With publications as influential and far-flung as The Washington Post, The San Diego Union-Tribune and Nature magazine all having nice things to say about approval for the Keystone pipeline, who am I to offer a contrary perspective? Well, I'll tell you: I am a recovering addict, and that makes me a vastly better authority on this matter than any of those supposed sages, because I know addiction when I see it. And I know denial when I hear it.
The Keystone pipeline is like a gigantic hypodermic needle stuck into America. Its promoters know we are addicted to the wrong drug -- fossil fuels -- but they know we do not have the willpower to kick the habit as long as the pushers find new ways to slip us one more fix. The Keystone pipeline is just such a fix. Injected deep into this country, it would shoot massive amounts of those intoxicating but ultimately destructive drugs into American fuel tanks.
Here's the thing. Someday -- someday -- we have to kick the habit. Those addicted to other dangerous substances, such as drugs and alcohol and food and gambling, say that they couldn't begin recovery until they hit "low bottom" -- a point where they felt utterly ruined. We have to decide now whether we will perpetuate our addiction with fresh supplies of fossil fuels through crutches like Keystone until we hit low bottom or whether we will voluntarily begin our recovery before then.
While hitting low bottom is unquestionably effective as a motivator for those individuals who survive it, not all do survive it, and there is no assurance that we as a nation or the planet we call home will survive an environmental low bottom. Consider this: There really is such a thing as a point of no return in our destruction of the environment. We as a nation are deep in denial, on the verge of becoming so self-deluded in our feckless energy consumption that one day it really could be too late. Low bottom could mean misery without end. Ever.
But just imagine: If we decline a fresh fix from the Keystone pipeline, we will impel fresh thinking and new investment to enable our eventual weaning away from fossil fuels to abundant, clean, inexpensive sources that do not threaten the well-being of the planet and future generations.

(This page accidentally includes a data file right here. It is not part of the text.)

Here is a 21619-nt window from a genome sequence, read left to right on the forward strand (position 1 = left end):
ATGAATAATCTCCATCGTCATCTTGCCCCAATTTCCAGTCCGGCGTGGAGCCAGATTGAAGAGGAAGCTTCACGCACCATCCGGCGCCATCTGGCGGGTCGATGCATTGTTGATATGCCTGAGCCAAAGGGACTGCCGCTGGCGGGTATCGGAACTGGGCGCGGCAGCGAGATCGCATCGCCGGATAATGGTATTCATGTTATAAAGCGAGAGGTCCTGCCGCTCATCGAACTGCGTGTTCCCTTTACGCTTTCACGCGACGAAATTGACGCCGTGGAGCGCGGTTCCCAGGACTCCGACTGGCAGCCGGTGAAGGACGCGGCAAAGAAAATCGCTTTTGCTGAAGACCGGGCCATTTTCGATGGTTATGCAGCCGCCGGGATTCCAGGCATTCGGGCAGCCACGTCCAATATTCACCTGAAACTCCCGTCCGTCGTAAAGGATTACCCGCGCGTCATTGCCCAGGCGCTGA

Yet we all know this will not happen as long as the path of least resistance is still laid out before us. Keystone is just such a false Yellow Brick Road, leading us to the wizards of extractive industries' castles where, when we pull back the curtain, we find nothing but exploitive pushers hoping not to be found out until they are settled into comfy retirement.
What would be lost if we deliberately refused the next injection from our pushers? The supposed boon in job-creation trumpeted by Keystone backers has been roundly debunked. And why not, since the would-be constructor TransCanada laughably saw fit to predict Keystone "spin-off" jobs including 51 dancers and choreographers, 138 dentists, 176 dental hygienists, 100 librarians, 510 bread bakers, 448 clergy, 154 stenographers, 865 hairdressers, 136 manicurists, 110 shampooers, 65 farmers and 1,714 bartenders.
But still, the sages warn us in one editorial that failure to forge ahead would "antagonize our longtime close ally, Canada." Just ask recovering addicts how they feel now about having had their addiction tolerated or supported by spouses who were "co-dependent." If the only way to keep certain greedy Canadians from feeling antagonized is to do the wrong thing environmentally, then it's time to draw the line and set an example for them.
But we are also warned that our failure to accept the Keystone needle might encourage "a worrisome de facto Canada-China partnership to build a pipeline from Alberta to the British Columbia coast, where the bitumen would be shipped across the Pacific." Set aside the fact that China will necessarily go through the same stage of early-industrial pollution that all developed countries have done before wising up. Let's address that "worrisome" partnership.
Keystone alone cannot handle all the oil shale Canadian producers want to sell, and having served as a strategic consultant to TransCanada Pipeline Co. (the prospective builder of Keystone), I can assure you that they will happily lay pipe to serve any export markets the producers go after.
In a mutual backscratching of the sages, a San Diego Union-Tribune editorial praises its colleagues at the Washington Post, who presume the only reason President Obama quashed the Keystone pipeline was to "please his green base." Perhaps it was exactly that. But since when would that be a poor reason for a good decision?
The fact is that America's green base is on the march. In the Election Day surprise of 2012, some people were harshly awakened by the new and permanent clout of women and minorities. Well, just wait until they feel the impact of America's growing green base in the years and elections to come.
The only question is whether the editorial pages of America will lead or delay this country's long-overdue renunciation of its addiction to bad stuff.
The author is a former management consultant who served as a global strategy consultant to the would-be builders of the Keystone pipeline during the mid-'90s and has coped with addiction to food for a lifetime.